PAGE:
2009 also marks the beginning of Android’s fragmentation problem. By the end of the year, at any single point in time, Android devices could be found with different hardware, different carriers, different Android versions, and different screen sizes and aspect ratios. These new features enabled developers (and gamers) to push the envelope, but it came at a price. In some cases, games that looked great on VGA screens now had black bars, as developers struggled to effectively use the additional screen real estate on new devices. In other cases, developers were forced to choose between creating a game with high-end graphics for only a select few and creating a lower end title that would work on a wider variety of devices.
Fragmentation has only gotten worse with time, but luckily developers have learned how to manage it by employing better practices, tools, and techniques. For example, when creating a new Android game, developers now take the wide variety of devices into consideration and plan ahead for tackling the associated issues. Partially as a result, the use of OpenGL has become increasingly common as it offers many clean ways to appropriately display content regardless of a screen’s aspect ratio, physical size, or pixel density. Cross-platform tools such as LibGDX and Unity3D have done a good job helping developers overcome these hurdles.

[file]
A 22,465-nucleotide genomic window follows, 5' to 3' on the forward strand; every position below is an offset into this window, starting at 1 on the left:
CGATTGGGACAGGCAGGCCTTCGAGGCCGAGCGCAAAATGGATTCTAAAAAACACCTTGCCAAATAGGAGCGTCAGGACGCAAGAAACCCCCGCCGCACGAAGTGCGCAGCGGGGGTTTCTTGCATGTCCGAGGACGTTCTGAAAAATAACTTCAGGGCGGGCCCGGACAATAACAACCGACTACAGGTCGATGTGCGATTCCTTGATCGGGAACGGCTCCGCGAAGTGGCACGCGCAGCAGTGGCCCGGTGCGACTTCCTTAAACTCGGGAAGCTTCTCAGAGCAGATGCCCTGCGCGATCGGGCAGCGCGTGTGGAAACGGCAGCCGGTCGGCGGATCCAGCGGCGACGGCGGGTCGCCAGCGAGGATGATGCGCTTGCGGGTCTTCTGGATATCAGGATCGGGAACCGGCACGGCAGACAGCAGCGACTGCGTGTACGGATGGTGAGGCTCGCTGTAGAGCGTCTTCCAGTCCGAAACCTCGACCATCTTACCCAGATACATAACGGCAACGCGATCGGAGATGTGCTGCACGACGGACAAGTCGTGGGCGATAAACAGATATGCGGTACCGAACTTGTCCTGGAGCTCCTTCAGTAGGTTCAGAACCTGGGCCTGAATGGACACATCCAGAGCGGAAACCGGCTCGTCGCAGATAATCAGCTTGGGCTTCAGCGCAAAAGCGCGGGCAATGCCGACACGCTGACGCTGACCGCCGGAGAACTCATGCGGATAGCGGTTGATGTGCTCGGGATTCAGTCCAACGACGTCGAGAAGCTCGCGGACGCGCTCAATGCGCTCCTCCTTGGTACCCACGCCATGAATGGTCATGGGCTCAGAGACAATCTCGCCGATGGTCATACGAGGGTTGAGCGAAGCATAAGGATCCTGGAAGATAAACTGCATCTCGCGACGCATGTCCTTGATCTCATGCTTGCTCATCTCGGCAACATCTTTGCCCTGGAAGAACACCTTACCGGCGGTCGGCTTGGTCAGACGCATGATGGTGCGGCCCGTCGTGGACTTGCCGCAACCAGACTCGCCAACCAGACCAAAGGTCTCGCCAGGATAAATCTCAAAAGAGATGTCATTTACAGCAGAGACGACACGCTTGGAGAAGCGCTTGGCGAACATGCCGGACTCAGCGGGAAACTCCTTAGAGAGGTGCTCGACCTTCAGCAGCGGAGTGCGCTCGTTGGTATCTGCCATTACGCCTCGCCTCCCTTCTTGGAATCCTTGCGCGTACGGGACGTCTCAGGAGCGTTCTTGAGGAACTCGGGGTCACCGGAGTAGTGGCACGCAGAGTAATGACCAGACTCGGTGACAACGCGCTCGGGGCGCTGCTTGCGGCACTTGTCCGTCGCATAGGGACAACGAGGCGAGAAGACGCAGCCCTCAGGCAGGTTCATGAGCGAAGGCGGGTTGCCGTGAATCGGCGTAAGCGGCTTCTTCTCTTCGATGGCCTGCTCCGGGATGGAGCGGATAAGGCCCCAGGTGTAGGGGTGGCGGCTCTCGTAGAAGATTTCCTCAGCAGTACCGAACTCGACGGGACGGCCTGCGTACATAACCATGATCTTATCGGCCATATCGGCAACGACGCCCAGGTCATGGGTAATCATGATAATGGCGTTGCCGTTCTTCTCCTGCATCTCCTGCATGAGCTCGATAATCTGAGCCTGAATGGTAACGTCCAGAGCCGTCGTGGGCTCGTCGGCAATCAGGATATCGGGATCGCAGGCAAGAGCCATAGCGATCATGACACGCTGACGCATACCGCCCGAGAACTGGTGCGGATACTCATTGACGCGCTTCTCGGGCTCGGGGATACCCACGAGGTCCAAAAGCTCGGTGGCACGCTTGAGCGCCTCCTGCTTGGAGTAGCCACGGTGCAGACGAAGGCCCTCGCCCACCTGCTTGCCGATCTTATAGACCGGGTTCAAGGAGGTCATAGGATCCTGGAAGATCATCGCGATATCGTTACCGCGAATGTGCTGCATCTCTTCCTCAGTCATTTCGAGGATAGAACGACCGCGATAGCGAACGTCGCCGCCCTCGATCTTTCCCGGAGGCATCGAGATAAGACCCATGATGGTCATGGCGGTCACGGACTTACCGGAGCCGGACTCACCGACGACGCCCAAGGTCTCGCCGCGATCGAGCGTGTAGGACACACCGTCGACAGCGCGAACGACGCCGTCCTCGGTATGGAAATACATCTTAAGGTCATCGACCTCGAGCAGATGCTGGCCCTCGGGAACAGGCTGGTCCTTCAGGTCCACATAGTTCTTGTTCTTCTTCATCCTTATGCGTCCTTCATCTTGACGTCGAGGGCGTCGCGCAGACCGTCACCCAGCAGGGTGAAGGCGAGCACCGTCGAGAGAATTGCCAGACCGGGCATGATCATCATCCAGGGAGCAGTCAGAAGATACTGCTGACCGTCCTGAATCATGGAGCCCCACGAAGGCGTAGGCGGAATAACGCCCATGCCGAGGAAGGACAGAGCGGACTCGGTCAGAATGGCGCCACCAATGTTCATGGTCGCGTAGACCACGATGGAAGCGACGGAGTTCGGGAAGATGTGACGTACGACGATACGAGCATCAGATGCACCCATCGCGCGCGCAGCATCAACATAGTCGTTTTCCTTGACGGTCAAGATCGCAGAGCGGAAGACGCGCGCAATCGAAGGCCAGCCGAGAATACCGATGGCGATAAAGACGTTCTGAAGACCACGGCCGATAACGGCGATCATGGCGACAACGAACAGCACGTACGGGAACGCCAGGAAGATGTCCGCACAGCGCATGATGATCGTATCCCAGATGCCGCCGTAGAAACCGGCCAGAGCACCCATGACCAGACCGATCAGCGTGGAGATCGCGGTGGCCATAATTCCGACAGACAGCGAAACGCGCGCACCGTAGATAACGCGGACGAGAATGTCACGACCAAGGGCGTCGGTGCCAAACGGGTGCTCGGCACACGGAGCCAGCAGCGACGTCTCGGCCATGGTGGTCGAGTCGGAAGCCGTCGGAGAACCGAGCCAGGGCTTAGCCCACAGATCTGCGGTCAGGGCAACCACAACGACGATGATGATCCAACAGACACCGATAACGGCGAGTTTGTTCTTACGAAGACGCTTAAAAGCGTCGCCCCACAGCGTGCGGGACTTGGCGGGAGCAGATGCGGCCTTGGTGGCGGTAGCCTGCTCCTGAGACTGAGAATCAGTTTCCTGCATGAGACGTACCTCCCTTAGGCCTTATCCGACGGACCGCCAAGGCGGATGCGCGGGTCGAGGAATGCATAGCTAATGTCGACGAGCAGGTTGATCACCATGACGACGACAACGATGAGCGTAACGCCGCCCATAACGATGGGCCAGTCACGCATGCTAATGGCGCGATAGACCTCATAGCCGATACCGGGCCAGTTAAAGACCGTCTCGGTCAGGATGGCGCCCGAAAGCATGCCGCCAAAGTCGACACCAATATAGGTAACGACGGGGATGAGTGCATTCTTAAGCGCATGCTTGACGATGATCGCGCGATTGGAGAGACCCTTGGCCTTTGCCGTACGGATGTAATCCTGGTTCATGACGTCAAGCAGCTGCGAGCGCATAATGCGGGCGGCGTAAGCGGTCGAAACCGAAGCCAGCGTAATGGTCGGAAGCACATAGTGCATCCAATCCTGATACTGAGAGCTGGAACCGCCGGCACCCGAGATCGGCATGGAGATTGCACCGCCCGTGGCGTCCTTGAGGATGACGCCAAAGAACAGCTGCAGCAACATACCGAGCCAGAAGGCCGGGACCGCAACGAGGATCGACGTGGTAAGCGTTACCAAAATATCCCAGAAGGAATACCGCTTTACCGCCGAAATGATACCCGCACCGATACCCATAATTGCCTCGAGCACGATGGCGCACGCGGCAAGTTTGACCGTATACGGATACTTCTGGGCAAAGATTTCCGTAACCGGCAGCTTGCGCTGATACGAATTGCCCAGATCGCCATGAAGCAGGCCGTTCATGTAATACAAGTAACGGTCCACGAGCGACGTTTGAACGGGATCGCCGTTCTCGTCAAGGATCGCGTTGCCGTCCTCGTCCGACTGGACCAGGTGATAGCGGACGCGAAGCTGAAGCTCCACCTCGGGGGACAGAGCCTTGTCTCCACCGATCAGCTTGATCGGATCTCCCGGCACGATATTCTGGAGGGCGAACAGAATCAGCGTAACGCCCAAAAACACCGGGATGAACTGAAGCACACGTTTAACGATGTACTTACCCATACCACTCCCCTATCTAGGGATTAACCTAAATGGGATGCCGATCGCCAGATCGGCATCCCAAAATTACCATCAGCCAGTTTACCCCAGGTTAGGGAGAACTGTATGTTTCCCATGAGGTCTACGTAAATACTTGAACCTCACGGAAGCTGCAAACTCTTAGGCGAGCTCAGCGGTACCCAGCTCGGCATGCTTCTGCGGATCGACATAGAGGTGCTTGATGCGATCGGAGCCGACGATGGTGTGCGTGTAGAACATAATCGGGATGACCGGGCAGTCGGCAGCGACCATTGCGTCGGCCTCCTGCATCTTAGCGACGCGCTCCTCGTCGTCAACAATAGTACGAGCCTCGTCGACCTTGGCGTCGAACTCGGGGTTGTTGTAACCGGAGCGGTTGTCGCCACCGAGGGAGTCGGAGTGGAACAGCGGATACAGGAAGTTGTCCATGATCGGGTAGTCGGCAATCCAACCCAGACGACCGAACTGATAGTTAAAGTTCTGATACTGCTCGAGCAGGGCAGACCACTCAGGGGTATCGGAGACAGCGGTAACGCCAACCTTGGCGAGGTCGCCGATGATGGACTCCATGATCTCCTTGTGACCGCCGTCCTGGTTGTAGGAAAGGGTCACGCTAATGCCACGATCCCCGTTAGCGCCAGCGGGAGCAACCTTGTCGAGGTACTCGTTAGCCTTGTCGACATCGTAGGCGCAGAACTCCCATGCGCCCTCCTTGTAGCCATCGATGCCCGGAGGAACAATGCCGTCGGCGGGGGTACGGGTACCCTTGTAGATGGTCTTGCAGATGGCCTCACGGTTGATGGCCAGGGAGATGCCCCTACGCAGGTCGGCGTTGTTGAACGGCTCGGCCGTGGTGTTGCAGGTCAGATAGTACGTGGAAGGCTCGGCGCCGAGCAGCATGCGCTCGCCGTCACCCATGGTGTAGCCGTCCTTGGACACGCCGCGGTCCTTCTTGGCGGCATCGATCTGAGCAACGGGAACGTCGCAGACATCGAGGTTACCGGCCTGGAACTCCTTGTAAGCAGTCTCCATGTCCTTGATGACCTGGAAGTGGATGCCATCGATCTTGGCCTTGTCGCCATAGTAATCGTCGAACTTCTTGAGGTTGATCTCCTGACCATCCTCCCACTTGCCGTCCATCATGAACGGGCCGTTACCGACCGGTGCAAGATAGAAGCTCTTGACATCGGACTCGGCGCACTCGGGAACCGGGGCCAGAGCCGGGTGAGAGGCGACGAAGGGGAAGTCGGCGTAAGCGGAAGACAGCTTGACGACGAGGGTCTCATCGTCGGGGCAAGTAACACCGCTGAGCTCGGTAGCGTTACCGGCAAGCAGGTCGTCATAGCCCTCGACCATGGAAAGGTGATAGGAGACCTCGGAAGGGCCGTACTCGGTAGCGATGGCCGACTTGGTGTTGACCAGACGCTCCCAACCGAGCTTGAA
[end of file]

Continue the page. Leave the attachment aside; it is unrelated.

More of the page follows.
While Android game developers were busy learning how to overcome fragmentation, developers working on iOS titles did not have to address these considerations. Due to Apple’s tightly controlled approach, iOS games could be developed for a single aspect ratio with nicely scaled pixel densities (at least until the release of the iPhone 5). The added simplicity of developing games for a single 3:2 aspect ratio helped iOS game developers offset some of the hurdles required by Apple’s cumbersome App Store approval process.
Starting in 2010, mobile social gaming platforms such as OpenFeint, Scoreloop, and Papaya Mobile emerged to offer Android developers with easy solutions for adding features such as global leaderboards, achievements, and player management. These companies gave developers the opportunity to implement social features without requiring them to manage the infrastructure. Due to their incredibly convenient offerings, developers quickly adopted the platforms. Since 2010, both OpenFeint and Scoreloop have been acquired. OpenFeint was purchased by GREE for $104 million and Scoreloop was purchased by Research In Motion (RIM) for an undisclosed sum.
Ease of integration and intrusiveness of these social gaming platforms has often been a point of contention between players and developers. Therefore, Swarm, a new alternative, was created in 2011. With Swarm (aka SwarmConnect), mobile game developers can add social gaming features with only a few lines of code, and they can choose when and where to use each feature. Full APIs are also available to enable developers to create experiences that match the look and feel of their own games.